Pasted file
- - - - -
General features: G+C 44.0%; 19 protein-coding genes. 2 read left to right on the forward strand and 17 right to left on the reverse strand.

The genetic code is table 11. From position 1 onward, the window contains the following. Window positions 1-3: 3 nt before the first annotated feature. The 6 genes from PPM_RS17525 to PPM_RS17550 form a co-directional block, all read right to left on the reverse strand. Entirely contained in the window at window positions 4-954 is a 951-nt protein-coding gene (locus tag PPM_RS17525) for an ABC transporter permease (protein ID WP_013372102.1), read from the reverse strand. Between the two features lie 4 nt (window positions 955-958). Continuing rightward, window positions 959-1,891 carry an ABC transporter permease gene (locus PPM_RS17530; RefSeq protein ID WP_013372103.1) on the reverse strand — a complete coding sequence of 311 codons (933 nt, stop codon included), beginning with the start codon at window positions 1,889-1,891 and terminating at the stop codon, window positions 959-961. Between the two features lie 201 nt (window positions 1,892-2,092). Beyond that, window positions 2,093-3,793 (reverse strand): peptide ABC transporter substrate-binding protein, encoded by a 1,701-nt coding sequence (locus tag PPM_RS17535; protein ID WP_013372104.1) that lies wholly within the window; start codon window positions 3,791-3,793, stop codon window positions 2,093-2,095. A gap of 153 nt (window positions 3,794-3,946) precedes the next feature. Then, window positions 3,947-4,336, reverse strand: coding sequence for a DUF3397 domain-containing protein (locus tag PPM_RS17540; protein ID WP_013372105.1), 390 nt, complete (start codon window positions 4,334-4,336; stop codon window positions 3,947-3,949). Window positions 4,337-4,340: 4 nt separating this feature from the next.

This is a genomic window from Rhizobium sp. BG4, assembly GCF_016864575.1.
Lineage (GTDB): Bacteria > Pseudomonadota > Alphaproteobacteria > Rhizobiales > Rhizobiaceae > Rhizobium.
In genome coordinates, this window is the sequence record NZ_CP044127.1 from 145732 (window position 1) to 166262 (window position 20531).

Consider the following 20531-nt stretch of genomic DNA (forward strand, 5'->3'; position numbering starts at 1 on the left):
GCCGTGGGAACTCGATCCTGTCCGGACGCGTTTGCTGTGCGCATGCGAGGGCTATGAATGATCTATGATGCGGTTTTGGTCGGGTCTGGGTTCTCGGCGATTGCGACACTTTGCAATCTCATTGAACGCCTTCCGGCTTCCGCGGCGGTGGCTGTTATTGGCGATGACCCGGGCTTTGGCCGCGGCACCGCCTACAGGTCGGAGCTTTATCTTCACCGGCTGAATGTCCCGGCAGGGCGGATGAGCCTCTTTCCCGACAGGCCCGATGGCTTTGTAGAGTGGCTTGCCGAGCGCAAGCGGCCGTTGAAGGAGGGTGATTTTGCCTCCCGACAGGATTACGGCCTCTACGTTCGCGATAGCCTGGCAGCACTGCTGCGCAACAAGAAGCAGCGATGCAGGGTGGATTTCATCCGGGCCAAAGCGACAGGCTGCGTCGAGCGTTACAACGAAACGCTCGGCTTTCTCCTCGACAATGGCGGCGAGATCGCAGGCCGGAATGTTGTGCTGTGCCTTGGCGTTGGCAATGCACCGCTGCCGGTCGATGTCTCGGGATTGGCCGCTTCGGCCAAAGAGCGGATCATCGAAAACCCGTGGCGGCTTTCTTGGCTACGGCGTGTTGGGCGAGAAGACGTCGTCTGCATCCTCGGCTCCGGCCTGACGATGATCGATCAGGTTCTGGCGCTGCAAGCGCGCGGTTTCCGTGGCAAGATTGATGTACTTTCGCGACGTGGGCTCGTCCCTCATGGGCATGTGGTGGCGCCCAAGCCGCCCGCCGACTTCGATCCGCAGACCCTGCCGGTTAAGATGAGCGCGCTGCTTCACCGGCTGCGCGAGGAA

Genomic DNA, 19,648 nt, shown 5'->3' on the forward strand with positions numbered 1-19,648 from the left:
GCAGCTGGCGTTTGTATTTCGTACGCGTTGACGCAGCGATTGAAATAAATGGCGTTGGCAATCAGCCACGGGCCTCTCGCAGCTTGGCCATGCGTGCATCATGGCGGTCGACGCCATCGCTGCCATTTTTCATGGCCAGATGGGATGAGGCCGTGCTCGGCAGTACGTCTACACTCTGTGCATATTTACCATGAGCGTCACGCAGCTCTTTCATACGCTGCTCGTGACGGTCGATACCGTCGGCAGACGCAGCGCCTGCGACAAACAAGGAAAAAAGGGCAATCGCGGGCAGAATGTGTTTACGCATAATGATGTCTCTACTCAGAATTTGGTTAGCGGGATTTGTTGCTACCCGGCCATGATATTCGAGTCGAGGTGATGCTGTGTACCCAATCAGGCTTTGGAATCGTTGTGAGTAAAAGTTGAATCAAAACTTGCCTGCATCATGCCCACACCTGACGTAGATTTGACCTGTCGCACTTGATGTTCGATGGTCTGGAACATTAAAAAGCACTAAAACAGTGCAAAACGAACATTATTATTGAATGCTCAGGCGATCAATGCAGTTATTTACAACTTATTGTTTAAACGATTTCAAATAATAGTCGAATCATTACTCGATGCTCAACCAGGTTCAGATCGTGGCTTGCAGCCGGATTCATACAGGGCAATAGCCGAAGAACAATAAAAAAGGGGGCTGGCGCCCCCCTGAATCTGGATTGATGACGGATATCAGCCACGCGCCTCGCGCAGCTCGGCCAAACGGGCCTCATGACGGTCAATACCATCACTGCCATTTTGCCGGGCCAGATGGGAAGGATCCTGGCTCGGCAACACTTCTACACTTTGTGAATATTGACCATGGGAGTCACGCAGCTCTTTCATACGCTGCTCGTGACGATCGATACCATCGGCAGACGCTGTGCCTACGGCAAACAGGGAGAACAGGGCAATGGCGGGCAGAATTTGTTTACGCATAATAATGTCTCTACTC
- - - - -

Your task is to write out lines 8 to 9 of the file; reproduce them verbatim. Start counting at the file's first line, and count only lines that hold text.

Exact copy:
Genomic DNA, 19,648 nt, shown 5'->3' on the forward strand with positions numbered 1-19,648 from the left:
GCAGCTGGCGTTTGTATTTCGTACGCGTTGACGCAGCGATTGAAATAAATGGCGTTGGCAATCAGCCACGGGCCTCTCGCAGCTTGGCCATGCGTGCATCATGGCGGTCGACGCCATCGCTGCCATTTTTCATGGCCAGATGGGATGAGGCCGTGCTCGGCAGTACGTCTACACTCTGTGCATATTTACCATGAGCGTCACGCAGCTCTTTCATACGCTGCTCGTGACGGTCGATACCGTCGGCAGACGCAGCGCCTGCGACAAACAAGGAAAAAAGGGCAATCGCGGGCAGAATGTGTTTACGCATAATGATGTCTCTACTCAGAATTTGGTTAGCGGGATTTGTTGCTACCCGGCCATGATATTCGAGTCGAGGTGATGCTGTGTACCCAATCAGGCTTTGGAATCGTTGTGAGTAAAAGTTGAATCAAAACTTGCCTGCATCATGCCCACACCTGACGTAGATTTGACCTGTCGCACTTGATGTTCGATGGTCTGGAACATTAAAAAGCACTAAAACAGTGCAAAACGAACATTATTATTGAATGCTCAGGCGATCAATGCAGTTATTTACAACTTATTGTTTAAACGATTTCAAATAATAGTCGAATCATTACTCGATGCTCAACCAGGTTCAGATCGTGGCTTGCAGCCGGATTCATACAGGGCAATAGCCGAAGAACAATAAAAAAGGGGGCTGGCGCCCCCCTGAATCTGGATTGATGACGGATATCAGCCACGCGCCTCGCGCAGCTCGGCCAAACGGGCCTCATGACGGTCAATACCATCACTGCCATTTTGCCGGGCCAGATGGGAAGGATCCTGGCTCGGCAACACTTCTACACTTTGTGAATATTGACCATGGGAGTCACGCAGCTCTTTCATACGCTGCTCGTGACGATCGATACCATCGGCAGACGCTGTGCCTACGGCAAACAGGGAGAACAGGGCAATGGCGGGCAGAATTTGTTTACGCATAATAATGTCTCTACTC